For users who don’t mind waiting or in need of external relief, edibles, capsules and topical creams provide a great alternative to smoking or vaporizing. What’s so great about CBD is the ease in which it can be added to almost anything that people consume.


While there may be some health concerns for non-smokers interested in vaping CBD, the exposure to some contaminants is less compared to traditional forms of smoking. Short-term and mid-term studies on the health effects of vaping show no significant side effects in smokers.

Whether or not vaping is right for you, CBD is always an option. With the information laid out here, you should be able to make a more informed and safe decision about how to consume your CBD. It is important to continue doing more research. Read reviews, watch YouTube videos, read Reddit posts, join a Facebook group and search for more information about whatever product you are interested in before you buy it. Chances are someone else already laid out everything you need to know about any given product. And, if you can’t find any information on a product, that is a huge red flag! Don’t buy it!

Until more studies into the long-term effects of vaping are completed and regulations catch up with new technology, it is probably best for non-smokers to avoid vaping entirely. The technology is too new to say definitively that it is safe, especially for sensitive individuals and those with compromised immune systems.



The market is getting saturated with many different CBD brands. We’ve compared the top brands to help you with your decision. Check it out.

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Here’s Why Hempcrete Is The Greatest Innovation in Healthy Homes

Growing interest in a lesser known building material could create healthy homes all over America. It’s called hempcrete and it’s durable, sustainable and carbon negative.

Growing interest in a lesser known building material could create healthy homes all over America.

It’s called hempcrete. This combination of chopped hemp shiv and lime binder is durable, sustainable and carbon negative. Lime is an abundant quarried material and hemp is a renewable biomaterial — both safeguarding the sustainable future of hempcrete and our planet.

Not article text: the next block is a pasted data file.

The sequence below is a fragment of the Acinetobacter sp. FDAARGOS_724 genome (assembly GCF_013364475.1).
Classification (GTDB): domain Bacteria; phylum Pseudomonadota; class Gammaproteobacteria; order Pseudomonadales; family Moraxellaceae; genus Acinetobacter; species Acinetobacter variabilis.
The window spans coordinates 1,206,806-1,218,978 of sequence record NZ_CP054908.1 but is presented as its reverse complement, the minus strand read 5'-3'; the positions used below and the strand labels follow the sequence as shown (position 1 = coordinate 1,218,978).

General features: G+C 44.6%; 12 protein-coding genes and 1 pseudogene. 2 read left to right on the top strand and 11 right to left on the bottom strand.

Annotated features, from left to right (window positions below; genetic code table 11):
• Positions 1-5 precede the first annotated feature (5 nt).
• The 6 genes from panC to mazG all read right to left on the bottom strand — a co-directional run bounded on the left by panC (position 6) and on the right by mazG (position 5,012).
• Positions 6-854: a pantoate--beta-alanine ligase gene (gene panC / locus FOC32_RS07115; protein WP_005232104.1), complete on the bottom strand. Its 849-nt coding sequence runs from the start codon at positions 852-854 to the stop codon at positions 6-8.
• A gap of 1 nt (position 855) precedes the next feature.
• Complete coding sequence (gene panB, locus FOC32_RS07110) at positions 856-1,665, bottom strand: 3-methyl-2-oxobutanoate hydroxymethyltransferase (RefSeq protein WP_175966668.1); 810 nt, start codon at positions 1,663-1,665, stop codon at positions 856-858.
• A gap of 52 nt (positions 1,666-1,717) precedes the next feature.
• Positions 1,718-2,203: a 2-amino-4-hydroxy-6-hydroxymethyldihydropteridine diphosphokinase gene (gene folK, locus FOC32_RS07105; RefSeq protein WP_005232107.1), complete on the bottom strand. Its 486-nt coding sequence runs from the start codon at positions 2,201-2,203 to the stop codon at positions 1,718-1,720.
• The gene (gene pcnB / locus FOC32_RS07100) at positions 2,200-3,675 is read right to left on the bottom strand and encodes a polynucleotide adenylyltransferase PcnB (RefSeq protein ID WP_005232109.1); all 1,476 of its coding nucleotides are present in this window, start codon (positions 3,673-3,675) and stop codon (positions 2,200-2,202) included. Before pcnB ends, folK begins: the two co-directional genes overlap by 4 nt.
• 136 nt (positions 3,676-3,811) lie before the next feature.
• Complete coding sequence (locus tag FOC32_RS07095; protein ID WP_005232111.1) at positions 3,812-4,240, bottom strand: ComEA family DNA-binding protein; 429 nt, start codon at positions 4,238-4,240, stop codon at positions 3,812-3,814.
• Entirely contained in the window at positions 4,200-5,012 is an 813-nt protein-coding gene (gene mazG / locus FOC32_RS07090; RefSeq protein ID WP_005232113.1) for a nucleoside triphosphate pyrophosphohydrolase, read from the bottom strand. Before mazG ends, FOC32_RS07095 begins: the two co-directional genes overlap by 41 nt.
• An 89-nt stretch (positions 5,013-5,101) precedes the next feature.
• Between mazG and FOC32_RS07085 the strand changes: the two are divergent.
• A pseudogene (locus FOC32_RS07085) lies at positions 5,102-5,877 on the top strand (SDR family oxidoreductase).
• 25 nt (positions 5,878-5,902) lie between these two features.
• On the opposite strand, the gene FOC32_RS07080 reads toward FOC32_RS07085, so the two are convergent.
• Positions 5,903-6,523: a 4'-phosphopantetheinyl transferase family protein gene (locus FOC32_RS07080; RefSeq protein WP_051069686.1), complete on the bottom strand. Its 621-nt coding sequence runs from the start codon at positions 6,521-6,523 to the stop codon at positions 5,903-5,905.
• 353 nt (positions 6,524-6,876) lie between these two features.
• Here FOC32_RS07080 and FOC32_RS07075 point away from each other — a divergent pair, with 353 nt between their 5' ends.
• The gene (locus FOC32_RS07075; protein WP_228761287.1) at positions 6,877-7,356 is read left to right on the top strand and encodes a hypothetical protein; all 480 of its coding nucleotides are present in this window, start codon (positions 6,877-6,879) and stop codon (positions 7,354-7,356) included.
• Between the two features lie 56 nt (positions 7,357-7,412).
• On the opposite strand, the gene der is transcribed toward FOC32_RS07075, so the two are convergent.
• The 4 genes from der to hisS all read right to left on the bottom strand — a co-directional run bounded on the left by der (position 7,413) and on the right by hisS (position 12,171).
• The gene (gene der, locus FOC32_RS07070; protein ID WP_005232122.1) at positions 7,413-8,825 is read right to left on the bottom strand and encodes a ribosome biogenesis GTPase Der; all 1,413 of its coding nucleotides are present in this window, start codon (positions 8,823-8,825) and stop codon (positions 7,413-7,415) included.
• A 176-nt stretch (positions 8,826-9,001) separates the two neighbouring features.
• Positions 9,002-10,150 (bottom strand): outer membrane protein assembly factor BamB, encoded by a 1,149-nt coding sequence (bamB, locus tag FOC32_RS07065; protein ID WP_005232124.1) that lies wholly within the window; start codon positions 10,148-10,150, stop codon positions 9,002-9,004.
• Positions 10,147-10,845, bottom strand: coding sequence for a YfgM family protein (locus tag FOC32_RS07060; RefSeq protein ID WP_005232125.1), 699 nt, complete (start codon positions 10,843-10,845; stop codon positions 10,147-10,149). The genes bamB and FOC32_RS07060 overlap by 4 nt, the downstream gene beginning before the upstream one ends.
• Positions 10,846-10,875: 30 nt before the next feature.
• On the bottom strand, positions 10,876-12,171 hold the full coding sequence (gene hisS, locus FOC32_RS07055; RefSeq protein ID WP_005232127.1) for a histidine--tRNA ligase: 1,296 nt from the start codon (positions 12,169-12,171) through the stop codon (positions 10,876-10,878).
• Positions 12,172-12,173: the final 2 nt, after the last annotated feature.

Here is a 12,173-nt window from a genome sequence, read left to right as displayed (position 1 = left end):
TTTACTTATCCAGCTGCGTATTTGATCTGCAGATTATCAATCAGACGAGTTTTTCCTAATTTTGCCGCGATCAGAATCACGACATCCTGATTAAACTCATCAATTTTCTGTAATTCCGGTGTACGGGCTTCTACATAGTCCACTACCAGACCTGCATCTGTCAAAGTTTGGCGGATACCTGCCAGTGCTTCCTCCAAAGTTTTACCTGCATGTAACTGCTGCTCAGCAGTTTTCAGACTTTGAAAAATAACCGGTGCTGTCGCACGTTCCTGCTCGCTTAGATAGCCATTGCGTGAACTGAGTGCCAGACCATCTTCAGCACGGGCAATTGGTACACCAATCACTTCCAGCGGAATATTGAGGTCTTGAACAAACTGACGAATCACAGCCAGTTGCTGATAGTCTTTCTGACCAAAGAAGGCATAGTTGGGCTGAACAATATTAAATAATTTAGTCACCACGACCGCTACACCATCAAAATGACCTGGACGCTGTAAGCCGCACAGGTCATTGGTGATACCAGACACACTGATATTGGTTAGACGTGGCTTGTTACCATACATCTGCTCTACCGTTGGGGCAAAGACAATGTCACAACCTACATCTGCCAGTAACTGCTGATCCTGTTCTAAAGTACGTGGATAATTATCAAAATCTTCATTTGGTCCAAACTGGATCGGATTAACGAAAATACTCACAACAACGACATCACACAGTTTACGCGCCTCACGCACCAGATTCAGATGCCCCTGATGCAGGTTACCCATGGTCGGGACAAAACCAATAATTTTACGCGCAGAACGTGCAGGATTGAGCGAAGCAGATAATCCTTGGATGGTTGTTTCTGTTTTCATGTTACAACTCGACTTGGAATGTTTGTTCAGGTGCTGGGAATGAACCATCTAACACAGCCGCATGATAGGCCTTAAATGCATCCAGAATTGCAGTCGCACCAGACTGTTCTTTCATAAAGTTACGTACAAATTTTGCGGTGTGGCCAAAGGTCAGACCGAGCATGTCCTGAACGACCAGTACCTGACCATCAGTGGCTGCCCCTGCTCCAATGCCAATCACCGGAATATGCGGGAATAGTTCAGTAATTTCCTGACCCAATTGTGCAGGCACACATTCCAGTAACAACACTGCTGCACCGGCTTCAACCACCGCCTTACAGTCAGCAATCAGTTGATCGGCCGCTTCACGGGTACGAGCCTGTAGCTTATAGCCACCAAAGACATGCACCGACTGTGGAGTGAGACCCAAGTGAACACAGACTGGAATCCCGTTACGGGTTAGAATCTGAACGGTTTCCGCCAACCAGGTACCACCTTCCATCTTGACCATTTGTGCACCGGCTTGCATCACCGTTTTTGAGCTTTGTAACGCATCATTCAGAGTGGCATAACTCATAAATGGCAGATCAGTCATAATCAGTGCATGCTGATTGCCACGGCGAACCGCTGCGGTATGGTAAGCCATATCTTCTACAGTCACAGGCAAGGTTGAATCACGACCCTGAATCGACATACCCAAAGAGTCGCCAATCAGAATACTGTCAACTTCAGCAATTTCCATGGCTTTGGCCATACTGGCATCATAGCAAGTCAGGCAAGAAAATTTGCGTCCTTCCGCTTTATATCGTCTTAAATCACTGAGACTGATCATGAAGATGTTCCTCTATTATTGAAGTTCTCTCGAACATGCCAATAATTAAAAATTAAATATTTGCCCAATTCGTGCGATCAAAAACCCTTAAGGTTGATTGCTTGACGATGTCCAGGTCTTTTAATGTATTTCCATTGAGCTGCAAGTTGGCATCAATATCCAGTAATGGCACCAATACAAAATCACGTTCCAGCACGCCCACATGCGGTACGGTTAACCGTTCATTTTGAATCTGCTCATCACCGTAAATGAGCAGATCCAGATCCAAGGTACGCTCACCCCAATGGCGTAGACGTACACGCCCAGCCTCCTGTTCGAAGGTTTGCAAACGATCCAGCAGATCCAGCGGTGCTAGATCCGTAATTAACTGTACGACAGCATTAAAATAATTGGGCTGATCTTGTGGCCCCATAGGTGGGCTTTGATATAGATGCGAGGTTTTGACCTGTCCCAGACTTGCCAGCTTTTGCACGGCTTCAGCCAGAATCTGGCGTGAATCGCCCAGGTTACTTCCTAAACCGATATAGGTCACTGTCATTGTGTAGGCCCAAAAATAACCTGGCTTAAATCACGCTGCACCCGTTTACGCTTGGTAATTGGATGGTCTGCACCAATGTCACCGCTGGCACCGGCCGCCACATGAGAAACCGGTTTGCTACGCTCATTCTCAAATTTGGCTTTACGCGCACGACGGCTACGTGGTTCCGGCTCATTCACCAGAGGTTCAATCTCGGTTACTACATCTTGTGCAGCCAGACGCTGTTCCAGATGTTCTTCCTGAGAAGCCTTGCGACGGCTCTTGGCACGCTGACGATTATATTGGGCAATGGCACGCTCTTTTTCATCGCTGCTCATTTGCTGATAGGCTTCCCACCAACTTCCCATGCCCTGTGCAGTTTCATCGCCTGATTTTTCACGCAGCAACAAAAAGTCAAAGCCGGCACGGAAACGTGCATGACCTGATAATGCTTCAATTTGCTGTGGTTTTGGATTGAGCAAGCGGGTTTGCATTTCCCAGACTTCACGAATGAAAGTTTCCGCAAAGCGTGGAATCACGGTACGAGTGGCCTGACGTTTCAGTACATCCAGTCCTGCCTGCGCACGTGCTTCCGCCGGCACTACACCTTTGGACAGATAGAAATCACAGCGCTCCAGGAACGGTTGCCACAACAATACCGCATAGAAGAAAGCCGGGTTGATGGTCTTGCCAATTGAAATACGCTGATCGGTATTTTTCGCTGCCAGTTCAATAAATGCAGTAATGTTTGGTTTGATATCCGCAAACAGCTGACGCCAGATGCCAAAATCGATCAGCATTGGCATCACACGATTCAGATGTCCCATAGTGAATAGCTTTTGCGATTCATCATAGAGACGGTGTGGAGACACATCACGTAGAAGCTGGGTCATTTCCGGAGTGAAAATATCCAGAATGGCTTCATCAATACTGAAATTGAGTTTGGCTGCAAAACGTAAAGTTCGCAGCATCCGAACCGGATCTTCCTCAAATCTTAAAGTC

Hempcrete is a breathable matter, absorbing moisture from the air when humidity is high and releasing it again when humidity levels drop. This ensures that water vapour can pass in and out of the wall rather than becoming trapped and causing damp problems.

The wall of a hempcrete building in Singapore. Hempcrete buildings are healthy homes because this unique building material is pest and mold resistant and vapor permeable. (Flickr / Jnzl’s Photos, CC-BY license)

When cooking or in bedrooms at night from the occupants breathing, there is often excess moisture in the air. Hempcrete absorbs this moisture into the walls to be released later, discouraging damp. This in turn combats the formation of fungi and mold spores which are damaging to human health.

The regulation of humidity has been shown to inhibit the spread of viral and bacterial infections, allergic reactions and respiratory conditions. This ability to regulate air quality reduces the need for powered air filters and ventilation systems, allowing for truly healthy homes.


Hemp is naturally fire-retardant and pest-resistant. Because of these properties, there is no need to add the chemicals which are usually added to building materials, including formaldehyde and volatile organic compounds (VOCs).

Formaldehyde is a known carcinogen and VOCs have been implicated in both asthma and allergies. The omission of these chemicals obviously contributes to the health of the occupants of the house.

A pair of hands holding dried, shredded hemp shivs, which look a bit like wood chips. They are ready to be mixed with lime and water and formed into blocks.

Hempcrete can be used to build new healthy homes or add an extension to your existing home, perhaps a “granny annexe” allowing elderly parents to move in with their children in a healthy environment or a “relaxation room” for family members to unwind and breathe deeply.